RE: The supposed to be “cold” season: AN ACCIDENTAL WINTER SESSION

White_Moon_in_Black_and_WhiteDear Americans —

I’m dedicating this repost of an old article to you, since you again had to face violent madness where you are most vulnerable: At a seemingly safe place, at school.

This rampage of an obviously completely disturbed young man – there is *no* reason for killing innocent children, and their teachers! – has shown us once again the brutality of our society: This happened also in Germany, 12 years, respectively 3 years ago, in Erfurt & Winnenden.

And therefore, we Germans are with you with all our hearts and souls. It’s a human tragedy, your grief must be unspeakable.

R.I.P. the 28 souls.

—–

glowing_cloudsIn the beginning … SNOW ??? But where? Not here.

It’s kinda eternal November, here in Cologne … for some weeks now, and we’re in the middle of December.

That’s why I would like to encourage Ol’ Bro Winter to come by, and join the fun.

Most of it is about imagination anyway.

Andrei Gavrilov, respectively Frédéric Chopin (or some romantic music critics?) named the very first track on the below playlist, the “Winter Wind” etude (Op. 25, No. 11 in A minor).

That’s what we want, but combined with some snow, if you please!

There will be of course no violets then, although young Frank Sinatra has bought them for Nancy’s furs in 1941. One of the most romantic Wintertime melodies at all, here accompanied delicately by Tommy Dorsey & His Orchestra.

David Allyn & Boyd Raeburn even went out with … Ginnie (?), having a Picnic In The Wintertime.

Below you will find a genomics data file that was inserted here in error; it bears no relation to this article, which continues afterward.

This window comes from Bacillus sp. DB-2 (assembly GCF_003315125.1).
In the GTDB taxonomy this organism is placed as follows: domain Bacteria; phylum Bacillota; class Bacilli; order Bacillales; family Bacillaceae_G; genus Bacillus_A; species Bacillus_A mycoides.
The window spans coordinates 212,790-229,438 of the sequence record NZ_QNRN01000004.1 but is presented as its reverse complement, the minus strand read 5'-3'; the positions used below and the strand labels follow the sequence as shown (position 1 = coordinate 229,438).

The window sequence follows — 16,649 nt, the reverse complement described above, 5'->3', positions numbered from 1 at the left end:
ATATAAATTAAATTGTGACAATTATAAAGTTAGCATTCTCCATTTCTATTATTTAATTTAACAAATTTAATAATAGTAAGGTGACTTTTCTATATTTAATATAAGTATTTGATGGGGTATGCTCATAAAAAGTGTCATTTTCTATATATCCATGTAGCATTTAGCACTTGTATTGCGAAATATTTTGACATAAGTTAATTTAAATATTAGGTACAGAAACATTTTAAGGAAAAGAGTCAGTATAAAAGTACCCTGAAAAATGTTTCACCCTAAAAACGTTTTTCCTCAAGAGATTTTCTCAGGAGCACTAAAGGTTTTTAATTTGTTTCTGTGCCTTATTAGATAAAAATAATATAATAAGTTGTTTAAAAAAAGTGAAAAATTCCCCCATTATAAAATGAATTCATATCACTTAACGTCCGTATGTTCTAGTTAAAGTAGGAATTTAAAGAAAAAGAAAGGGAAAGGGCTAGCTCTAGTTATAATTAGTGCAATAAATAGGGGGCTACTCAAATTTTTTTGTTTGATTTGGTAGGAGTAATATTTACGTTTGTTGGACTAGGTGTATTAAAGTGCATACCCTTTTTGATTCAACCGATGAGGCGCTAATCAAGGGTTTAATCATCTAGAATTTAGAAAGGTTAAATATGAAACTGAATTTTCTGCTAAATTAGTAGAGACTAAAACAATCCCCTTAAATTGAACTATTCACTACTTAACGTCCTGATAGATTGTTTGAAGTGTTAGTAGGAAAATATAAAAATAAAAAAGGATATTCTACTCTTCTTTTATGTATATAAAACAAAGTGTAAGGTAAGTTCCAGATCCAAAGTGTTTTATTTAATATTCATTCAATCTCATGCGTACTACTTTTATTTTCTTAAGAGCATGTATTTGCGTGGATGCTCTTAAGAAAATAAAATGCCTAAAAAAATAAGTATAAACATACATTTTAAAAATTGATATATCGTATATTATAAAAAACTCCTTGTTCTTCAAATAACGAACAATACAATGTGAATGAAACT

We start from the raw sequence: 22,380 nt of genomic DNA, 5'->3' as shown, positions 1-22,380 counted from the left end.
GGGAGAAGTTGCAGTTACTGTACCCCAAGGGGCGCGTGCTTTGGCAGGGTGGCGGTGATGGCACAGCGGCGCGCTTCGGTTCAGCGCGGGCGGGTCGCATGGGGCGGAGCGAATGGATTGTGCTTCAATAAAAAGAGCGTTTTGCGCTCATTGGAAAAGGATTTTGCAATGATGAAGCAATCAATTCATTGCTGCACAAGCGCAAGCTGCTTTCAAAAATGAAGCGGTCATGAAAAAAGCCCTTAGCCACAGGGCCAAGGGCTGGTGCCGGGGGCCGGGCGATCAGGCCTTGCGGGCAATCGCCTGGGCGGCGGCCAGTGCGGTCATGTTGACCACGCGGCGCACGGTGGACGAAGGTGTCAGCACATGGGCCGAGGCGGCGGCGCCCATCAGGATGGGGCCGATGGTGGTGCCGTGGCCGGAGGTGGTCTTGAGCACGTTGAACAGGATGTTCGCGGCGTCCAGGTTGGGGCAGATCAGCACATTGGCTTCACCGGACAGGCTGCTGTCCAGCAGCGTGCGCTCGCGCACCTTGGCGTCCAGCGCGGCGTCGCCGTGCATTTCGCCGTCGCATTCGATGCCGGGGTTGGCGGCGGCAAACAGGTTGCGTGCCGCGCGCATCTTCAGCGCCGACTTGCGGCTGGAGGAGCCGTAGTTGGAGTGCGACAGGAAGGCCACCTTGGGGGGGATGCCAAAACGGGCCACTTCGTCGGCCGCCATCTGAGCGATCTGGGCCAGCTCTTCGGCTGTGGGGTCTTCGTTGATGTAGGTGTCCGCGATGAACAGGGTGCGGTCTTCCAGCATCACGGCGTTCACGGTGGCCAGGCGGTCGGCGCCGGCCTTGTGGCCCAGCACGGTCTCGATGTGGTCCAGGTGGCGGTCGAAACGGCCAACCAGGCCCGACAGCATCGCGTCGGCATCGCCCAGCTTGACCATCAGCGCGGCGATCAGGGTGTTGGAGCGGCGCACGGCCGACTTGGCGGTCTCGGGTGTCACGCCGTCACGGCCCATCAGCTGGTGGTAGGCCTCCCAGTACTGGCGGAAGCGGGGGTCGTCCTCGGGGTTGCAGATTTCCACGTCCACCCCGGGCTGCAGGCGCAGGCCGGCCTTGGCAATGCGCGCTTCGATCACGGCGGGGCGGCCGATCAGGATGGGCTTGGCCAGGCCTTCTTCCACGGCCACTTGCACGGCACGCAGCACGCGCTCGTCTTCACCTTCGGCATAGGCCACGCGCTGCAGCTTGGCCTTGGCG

But the Winter of 1945 was an icy cold one, they say.

Francey Lane and Johnny Long dared to call it a “Winter Wonderland” which it certainly was back then, in 1947.

Beautiful, isn’t it?

Why Chet decided to play this very tune at the “Lighthouse Club”, Hermosa Beach, on the West Coast in California, on September 13, 1953?

Did it snow, or was it because there wasn’t a beach tune available? — Anyway, we can’t ask any of the folks:

Chet Baker, pianist Russ Freeman, Howard Rumsey on bass & drummer Max Roach … They’re all gone.

Helen Merrill is still around, and I really would like to hear her in concert some day. She loved working with trumpeters: Clifford Brown, Art Farmer, and Thad Jones, or her later collaboration on her 1995-album Homage To Clifford Brown which featured my great trumpet brothers Wallace Roney, Tom Harrell, Roy Hargrove, Lew & Roy Soloff.

Her “Winter Of My Discontent” from 1965 is with the late Thad Jones on cornet, Dick Katz on piano & as arranger, Jim Hall on guitar, Ron Carter on bass, and Arnie Wise or Pete Laroca on drums.

This very feeling could be mutual, ’cause this is my Winter of discontent, NOT!

Why should it be? I have some great music here to listen to, and I can save some bucks ’cause of the mild temperatures outside.

It’s all okay with me.

Or, to say it with a famous poet:

The Winter Moon is shining bright.
He did it at least last night.

It seemed to be a very blue moon when Art Pepper (in collaboration with arranger/ composer Bill Holman) did the final track of this…

WINTER PLAYLIST.

Enjoy!

This entry was posted in Big Band Vocalist, CD review, Dedication, Etymology, Jazz Stories & Tales, Invented Truths & Actual Happenings, Portrait, Winter and tagged , , , , , , , . Bookmark the permalink.